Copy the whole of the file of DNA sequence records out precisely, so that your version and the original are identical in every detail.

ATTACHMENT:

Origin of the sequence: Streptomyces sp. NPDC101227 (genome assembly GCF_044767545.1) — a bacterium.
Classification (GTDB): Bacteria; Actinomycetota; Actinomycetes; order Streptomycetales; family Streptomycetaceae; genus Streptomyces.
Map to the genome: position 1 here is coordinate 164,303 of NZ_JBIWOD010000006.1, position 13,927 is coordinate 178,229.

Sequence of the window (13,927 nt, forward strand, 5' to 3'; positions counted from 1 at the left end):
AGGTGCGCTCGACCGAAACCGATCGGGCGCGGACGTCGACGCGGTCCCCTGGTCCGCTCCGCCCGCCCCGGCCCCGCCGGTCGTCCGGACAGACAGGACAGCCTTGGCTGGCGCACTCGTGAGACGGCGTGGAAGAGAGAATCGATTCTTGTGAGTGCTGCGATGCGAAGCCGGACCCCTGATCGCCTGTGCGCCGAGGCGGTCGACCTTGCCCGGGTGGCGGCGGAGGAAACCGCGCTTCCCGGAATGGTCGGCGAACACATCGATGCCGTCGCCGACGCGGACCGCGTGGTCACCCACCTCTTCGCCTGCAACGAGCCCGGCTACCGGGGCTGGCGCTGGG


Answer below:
Origin of the sequence: Streptomyces sp. NPDC101227 (genome assembly GCF_044767545.1) — a bacterium.
Classification (GTDB): Bacteria; Actinomycetota; Actinomycetes; order Streptomycetales; family Streptomycetaceae; genus Streptomyces.
Map to the genome: position 1 here is coordinate 164,303 of NZ_JBIWOD010000006.1, position 13,927 is coordinate 178,229.

Sequence of the window (13,927 nt, forward strand, 5' to 3'; positions counted from 1 at the left end):
AGGTGCGCTCGACCGAAACCGATCGGGCGCGGACGTCGACGCGGTCCCCTGGTCCGCTCCGCCCGCCCCGGCCCCGCCGGTCGTCCGGACAGACAGGACAGCCTTGGCTGGCGCACTCGTGAGACGGCGTGGAAGAGAGAATCGATTCTTGTGAGTGCTGCGATGCGAAGCCGGACCCCTGATCGCCTGTGCGCCGAGGCGGTCGACCTTGCCCGGGTGGCGGCGGAGGAAACCGCGCTTCCCGGAATGGTCGGCGAACACATCGATGCCGTCGCCGACGCGGACCGCGTGGTCACCCACCTCTTCGCCTGCAACGAGCCCGGCTACCGGGGCTGGCGCTGGG